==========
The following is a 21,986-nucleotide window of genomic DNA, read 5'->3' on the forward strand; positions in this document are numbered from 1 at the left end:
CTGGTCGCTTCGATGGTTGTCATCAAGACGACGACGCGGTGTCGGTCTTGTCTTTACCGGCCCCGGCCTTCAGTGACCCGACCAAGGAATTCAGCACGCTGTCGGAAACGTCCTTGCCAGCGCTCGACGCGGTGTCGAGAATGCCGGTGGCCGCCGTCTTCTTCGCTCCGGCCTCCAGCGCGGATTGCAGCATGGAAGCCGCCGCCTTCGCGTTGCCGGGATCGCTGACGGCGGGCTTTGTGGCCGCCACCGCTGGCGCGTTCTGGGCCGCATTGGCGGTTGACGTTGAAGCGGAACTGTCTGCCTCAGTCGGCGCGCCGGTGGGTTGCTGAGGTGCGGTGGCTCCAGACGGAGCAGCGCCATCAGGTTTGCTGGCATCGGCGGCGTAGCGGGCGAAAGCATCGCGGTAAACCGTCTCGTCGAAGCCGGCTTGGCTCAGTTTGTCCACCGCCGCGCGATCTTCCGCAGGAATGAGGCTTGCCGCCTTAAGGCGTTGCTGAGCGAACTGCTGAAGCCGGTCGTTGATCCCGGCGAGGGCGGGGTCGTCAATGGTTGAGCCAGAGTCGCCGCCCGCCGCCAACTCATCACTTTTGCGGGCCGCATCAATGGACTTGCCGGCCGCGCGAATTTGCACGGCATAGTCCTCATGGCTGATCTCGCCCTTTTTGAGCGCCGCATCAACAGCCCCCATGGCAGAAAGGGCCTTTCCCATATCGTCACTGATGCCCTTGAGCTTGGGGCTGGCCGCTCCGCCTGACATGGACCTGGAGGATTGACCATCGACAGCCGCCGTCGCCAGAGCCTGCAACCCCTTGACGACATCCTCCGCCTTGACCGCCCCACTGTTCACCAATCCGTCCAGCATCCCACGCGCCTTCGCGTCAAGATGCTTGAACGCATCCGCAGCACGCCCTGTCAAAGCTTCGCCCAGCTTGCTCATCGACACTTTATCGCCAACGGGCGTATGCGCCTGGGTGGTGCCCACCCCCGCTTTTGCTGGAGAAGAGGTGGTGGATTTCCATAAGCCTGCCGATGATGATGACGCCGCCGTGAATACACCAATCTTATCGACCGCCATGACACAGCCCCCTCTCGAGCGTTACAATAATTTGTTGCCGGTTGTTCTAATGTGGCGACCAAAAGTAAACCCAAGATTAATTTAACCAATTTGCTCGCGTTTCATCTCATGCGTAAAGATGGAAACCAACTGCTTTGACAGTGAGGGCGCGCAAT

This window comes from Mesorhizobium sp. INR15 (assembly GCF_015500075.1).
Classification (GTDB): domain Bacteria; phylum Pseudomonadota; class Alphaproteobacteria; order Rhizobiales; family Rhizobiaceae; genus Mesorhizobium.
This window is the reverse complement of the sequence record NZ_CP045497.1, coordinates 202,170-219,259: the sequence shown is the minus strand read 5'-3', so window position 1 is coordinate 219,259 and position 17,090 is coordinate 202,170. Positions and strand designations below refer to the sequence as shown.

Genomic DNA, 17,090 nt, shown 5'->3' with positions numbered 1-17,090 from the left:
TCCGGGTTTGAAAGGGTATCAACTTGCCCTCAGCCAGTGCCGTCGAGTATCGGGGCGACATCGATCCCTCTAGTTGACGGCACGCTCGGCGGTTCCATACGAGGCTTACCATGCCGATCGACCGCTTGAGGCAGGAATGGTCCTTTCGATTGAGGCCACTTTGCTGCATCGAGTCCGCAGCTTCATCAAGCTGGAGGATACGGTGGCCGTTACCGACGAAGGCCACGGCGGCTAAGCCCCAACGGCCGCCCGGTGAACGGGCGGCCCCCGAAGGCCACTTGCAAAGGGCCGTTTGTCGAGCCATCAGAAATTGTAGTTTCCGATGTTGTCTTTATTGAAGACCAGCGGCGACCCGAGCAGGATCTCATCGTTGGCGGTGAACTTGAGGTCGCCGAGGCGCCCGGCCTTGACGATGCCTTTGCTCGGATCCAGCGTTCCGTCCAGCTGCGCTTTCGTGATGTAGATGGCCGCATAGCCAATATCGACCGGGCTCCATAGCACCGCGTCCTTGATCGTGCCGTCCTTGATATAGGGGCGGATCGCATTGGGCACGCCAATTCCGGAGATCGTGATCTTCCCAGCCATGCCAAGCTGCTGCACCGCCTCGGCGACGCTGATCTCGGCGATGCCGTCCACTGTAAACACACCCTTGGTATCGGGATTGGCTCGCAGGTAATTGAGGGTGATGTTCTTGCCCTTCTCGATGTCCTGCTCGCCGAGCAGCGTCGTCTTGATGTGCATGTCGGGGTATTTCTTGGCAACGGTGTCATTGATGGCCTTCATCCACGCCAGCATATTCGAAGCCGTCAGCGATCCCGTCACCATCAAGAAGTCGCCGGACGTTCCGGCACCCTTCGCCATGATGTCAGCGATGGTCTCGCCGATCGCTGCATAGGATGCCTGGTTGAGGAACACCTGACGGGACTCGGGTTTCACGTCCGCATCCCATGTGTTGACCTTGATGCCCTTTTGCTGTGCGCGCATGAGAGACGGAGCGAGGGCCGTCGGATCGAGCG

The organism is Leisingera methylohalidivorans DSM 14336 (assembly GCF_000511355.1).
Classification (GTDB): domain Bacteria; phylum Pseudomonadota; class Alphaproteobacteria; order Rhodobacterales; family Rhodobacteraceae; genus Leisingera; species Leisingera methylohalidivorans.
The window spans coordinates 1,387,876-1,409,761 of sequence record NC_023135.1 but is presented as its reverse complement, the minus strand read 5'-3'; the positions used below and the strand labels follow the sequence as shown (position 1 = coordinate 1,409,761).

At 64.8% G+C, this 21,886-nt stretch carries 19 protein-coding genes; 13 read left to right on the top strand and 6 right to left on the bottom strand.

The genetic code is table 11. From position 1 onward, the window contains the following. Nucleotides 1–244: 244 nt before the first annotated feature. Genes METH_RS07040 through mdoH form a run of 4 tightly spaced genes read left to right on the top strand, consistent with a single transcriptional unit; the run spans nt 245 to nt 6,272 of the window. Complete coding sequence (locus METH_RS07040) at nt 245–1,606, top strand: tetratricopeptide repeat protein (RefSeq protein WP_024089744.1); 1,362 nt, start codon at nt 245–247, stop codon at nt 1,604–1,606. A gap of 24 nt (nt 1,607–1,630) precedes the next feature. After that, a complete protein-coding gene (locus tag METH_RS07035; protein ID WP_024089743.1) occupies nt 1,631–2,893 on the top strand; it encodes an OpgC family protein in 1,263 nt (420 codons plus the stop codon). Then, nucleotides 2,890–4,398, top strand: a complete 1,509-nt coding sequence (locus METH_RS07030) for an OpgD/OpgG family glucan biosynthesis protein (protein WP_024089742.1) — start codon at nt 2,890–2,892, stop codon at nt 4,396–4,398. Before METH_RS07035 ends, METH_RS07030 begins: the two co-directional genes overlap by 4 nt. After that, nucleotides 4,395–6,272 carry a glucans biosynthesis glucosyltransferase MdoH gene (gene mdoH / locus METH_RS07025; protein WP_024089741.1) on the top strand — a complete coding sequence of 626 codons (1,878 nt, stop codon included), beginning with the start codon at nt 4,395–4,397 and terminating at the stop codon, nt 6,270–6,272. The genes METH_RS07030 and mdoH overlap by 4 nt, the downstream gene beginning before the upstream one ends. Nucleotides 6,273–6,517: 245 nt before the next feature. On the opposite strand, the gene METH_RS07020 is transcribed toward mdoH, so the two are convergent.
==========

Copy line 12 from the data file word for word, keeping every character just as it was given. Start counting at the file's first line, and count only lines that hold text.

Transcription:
The genetic code is table 11. From position 1 onward, the window contains the following. Nucleotides 1–244: 244 nt before the first annotated feature. Genes METH_RS07040 through mdoH form a run of 4 tightly spaced genes read left to right on the top strand, consistent with a single transcriptional unit; the run spans nt 245 to nt 6,272 of the window. Complete coding sequence (locus METH_RS07040) at nt 245–1,606, top strand: tetratricopeptide repeat protein (RefSeq protein WP_024089744.1); 1,362 nt, start codon at nt 245–247, stop codon at nt 1,604–1,606. A gap of 24 nt (nt 1,607–1,630) precedes the next feature. After that, a complete protein-coding gene (locus tag METH_RS07035; protein ID WP_024089743.1) occupies nt 1,631–2,893 on the top strand; it encodes an OpgC family protein in 1,263 nt (420 codons plus the stop codon). Then, nucleotides 2,890–4,398, top strand: a complete 1,509-nt coding sequence (locus METH_RS07030) for an OpgD/OpgG family glucan biosynthesis protein (protein WP_024089742.1) — start codon at nt 2,890–2,892, stop codon at nt 4,396–4,398. Before METH_RS07035 ends, METH_RS07030 begins: the two co-directional genes overlap by 4 nt. After that, nucleotides 4,395–6,272 carry a glucans biosynthesis glucosyltransferase MdoH gene (gene mdoH / locus METH_RS07025; protein WP_024089741.1) on the top strand — a complete coding sequence of 626 codons (1,878 nt, stop codon included), beginning with the start codon at nt 4,395–4,397 and terminating at the stop codon, nt 6,270–6,272. The genes METH_RS07030 and mdoH overlap by 4 nt, the downstream gene beginning before the upstream one ends. Nucleotides 6,273–6,517: 245 nt before the next feature. On the opposite strand, the gene METH_RS07020 is transcribed toward mdoH, so the two are convergent.